Prayer is one of the basic practices of the Christian life. It is one of the most intimate and encouraging experiences that the follower of Jesus can have. But it can also be frustrating, mundane, obligatory, even disappointing.
Prayer is when we ask for his kingdom to come and his will to be done. It is us inviting God into our lives. And when we do that, we are also stepping into his life as those who live in his kingdom and may be used to bring his will.
(Let’s be fair here, many of us focus our time in prayer on asking for our portion of daily bread, and it’s probably fair to assume that some, like me, think that our serving includes a great many things—that’s not to say that we are not encouraged to pray for and shown examples of praying for different things in Scripture, it’s just an acknowledgement that I am often short on his kingdom and his will and long on my needs and wants.)
Talking with God is our chance to be honest with him and that means being honest with ourselves. If prayer is a way of opening ourselves to God, then we step into the presence of a God who lives in light (1 Timothy 6:16). In our approach to God, when we seek his forgiveness for our sins, we are asking for his light to shine on us. This can be terrifying.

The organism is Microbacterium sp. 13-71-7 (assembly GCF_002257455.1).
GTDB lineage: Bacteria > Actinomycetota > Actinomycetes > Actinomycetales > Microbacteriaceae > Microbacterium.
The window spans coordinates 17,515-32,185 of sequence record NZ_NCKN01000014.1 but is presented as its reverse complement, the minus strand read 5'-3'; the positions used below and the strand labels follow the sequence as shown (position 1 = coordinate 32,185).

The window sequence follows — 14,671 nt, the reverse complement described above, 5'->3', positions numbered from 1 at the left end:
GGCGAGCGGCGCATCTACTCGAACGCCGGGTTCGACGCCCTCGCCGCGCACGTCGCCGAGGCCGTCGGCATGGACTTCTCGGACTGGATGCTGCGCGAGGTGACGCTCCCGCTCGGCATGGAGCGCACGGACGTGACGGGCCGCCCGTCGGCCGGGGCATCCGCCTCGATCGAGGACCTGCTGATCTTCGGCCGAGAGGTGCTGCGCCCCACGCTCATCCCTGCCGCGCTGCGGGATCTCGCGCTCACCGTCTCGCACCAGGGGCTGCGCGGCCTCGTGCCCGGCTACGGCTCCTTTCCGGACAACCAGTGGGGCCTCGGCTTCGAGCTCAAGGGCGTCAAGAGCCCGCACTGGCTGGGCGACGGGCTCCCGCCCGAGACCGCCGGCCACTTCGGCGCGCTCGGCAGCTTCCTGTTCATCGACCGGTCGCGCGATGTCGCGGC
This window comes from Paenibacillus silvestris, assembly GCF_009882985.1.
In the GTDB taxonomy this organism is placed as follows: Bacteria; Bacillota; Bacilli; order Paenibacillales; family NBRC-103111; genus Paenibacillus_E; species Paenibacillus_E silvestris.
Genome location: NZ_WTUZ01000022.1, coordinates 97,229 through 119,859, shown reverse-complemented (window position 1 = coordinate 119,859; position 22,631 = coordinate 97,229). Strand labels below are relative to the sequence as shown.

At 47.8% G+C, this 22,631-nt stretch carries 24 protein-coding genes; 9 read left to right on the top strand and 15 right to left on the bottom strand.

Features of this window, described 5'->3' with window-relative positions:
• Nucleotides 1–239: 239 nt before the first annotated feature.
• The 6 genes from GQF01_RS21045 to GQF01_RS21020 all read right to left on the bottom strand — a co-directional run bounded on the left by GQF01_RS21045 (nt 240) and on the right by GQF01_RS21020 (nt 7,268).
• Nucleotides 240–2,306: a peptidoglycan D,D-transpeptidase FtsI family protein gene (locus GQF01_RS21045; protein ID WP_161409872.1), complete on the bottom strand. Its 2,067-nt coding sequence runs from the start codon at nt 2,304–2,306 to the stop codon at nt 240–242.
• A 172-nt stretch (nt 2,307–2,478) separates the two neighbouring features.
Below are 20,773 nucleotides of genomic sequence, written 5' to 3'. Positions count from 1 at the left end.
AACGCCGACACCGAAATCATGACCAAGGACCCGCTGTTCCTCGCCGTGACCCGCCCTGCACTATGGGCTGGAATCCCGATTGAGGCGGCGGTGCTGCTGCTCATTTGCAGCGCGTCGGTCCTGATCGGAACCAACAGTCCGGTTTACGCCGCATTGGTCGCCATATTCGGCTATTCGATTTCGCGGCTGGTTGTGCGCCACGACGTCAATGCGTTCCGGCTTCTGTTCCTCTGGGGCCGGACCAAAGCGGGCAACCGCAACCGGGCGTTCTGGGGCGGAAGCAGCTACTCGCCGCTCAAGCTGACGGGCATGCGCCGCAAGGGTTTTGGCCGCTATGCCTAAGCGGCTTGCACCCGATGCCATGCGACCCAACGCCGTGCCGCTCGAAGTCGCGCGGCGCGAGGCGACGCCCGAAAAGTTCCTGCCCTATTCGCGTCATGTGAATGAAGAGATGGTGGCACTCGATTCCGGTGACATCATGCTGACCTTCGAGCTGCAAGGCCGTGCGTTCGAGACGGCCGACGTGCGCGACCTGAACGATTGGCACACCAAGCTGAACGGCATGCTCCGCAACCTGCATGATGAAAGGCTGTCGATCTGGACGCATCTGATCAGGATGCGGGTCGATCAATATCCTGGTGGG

When his light does shine on us and we allow ourselves to see what is revealed by it, we have to accept what we see there. His light dispels the shadowy places that we would keep to ourselves. This may tempt us to pray insincerely, to avoid the difficult and uncomfortable views that God’s light may expose.
When we truly come into the presence of God, his light burns away the pretense of righteousness and reveals us for who we are to a God that already knows us. The revealing light of the Lord does not teach God who we are; instead it allows us to see ourselves, and the pale complexion of places long kept in the shadows.
It is in this light that we can ask for his grace and mercy for those places that we know desperately need it. It can be tempting not to pray, not to really pray but simply rehearse, to avoid the burn of such intense light on our hidden places.
But God’s light does not simply dispel the dark shadowy places that we wish to have remain hidden. Stepping into the presence of a God who lives in light reveals every part of us, the places yet unfinished and the places that have been remodeled and remolded, revealing his work to recreate us into who he intends us to be.
Prayer is a chance to tour ourselves, guided by the Holy Spirit. He walks beside us, pointing to the places where his work is not yet complete, reminding us that in Jesus Christ even those places we keep in the shadows are rooms to be renovated by his love. He also holds up the before photos of certain places, reminding us of the condition in which he found us, and the rejuvenation he has brought to our life. We walk with him, marveling at the work done and appreciating the potential that still exists for our growth, and grateful that the tools of renovation are in his hands and not ours.
When we come to God in prayer, truly come into the presence of the Lord and invite him into our lives, it is an intimate and transformative experience. It takes us back in human history to the intimacy of the Garden of Eden when God walked and talked with Adam and Eve. God knew them; they knew God, and they knew each other and themselves.